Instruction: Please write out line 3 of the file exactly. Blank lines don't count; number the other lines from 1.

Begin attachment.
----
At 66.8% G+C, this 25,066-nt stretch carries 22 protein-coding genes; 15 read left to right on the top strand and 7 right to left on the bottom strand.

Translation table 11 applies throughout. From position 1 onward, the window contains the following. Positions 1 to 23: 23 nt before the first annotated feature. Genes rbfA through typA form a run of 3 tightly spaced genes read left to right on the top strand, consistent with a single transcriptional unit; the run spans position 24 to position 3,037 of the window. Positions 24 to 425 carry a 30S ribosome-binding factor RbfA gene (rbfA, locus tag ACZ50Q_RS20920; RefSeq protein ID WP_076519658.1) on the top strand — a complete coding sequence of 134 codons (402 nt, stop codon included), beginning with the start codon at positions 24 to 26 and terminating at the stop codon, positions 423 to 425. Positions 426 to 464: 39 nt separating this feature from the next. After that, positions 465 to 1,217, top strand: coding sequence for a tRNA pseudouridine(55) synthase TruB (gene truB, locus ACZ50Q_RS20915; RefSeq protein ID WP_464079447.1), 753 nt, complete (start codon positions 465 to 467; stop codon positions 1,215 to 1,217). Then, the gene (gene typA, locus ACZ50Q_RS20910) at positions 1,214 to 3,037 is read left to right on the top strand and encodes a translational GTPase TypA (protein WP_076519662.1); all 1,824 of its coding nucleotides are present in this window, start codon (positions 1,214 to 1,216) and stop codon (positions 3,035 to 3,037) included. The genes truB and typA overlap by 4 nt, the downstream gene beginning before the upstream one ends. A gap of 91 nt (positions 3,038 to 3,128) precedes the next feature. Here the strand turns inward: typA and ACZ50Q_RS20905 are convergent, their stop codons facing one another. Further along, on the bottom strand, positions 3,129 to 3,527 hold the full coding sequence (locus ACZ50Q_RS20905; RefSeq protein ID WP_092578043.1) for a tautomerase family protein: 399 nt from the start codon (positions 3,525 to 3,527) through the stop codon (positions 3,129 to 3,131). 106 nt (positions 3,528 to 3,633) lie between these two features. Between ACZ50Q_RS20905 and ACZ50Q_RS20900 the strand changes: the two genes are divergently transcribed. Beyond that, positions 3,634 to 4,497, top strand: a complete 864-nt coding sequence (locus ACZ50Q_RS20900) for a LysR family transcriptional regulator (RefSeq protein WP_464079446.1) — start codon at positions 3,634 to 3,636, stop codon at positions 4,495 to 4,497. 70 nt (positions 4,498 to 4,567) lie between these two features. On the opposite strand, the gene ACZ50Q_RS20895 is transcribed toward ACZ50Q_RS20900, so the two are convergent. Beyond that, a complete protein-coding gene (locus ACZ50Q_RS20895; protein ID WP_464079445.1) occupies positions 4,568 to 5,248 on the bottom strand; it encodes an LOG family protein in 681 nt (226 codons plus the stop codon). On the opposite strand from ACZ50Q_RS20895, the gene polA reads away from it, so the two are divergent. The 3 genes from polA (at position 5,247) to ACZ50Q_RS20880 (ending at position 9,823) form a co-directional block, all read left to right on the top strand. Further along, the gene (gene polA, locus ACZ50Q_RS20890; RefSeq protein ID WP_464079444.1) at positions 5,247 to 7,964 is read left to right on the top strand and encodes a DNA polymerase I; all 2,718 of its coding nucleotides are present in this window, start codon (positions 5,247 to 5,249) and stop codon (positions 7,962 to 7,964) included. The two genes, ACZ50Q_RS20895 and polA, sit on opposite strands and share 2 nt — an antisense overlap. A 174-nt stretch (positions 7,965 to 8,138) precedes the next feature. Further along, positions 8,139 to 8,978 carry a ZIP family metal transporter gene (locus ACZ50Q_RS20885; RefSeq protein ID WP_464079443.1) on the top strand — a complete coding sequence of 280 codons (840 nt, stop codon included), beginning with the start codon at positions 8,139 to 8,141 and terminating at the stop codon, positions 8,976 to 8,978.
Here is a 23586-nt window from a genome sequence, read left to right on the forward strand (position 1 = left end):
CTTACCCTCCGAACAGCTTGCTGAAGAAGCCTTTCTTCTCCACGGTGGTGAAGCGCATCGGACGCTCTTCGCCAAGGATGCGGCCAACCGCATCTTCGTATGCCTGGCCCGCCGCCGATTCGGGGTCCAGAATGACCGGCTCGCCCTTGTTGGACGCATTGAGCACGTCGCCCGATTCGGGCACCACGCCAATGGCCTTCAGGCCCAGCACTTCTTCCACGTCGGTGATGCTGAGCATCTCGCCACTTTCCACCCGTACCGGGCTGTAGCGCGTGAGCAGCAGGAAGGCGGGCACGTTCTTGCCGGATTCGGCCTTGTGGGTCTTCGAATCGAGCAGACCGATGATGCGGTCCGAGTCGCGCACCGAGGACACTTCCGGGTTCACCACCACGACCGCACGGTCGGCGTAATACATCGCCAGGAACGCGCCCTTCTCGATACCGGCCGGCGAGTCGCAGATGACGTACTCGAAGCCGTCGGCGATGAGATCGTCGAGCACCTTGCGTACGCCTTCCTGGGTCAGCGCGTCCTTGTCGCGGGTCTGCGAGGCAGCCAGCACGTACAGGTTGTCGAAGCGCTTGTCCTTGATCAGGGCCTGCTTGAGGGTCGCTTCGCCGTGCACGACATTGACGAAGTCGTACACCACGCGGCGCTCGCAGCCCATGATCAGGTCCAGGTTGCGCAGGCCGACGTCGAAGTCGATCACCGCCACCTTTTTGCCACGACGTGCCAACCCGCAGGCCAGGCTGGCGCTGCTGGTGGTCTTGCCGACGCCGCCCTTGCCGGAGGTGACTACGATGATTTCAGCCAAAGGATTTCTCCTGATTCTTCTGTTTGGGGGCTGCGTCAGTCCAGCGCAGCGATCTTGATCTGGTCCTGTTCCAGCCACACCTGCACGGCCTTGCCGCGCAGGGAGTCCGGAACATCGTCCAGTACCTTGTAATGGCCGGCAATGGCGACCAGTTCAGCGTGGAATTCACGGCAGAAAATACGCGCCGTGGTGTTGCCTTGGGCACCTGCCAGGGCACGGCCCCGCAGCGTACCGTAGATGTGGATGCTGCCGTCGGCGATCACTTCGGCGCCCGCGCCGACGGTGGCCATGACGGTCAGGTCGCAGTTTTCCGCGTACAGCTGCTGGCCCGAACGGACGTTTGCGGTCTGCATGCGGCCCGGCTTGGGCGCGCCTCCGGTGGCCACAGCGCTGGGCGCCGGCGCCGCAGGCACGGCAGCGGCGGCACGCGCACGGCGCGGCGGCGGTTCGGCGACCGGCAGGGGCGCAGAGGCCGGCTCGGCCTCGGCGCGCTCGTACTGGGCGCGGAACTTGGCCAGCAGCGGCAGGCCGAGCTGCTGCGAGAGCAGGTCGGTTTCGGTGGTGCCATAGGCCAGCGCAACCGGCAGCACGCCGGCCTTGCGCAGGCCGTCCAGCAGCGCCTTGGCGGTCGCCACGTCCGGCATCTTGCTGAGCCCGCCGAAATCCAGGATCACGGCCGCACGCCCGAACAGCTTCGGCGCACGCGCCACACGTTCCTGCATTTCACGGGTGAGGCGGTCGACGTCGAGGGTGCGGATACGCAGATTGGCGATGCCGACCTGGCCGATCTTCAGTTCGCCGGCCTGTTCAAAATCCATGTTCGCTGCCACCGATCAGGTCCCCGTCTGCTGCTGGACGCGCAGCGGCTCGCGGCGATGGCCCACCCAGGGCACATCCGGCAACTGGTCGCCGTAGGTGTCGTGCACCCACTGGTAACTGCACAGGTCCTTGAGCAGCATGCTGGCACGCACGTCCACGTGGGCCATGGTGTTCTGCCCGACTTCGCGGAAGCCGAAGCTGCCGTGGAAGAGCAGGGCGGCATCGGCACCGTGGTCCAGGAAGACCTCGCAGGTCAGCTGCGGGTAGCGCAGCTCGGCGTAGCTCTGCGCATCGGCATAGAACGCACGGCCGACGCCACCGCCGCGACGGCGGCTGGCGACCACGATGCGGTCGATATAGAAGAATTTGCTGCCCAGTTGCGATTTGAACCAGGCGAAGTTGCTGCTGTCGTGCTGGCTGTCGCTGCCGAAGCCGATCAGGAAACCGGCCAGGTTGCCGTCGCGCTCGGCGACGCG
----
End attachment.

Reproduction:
Here is a 23586-nt window from a genome sequence, read left to right on the forward strand (position 1 = left end):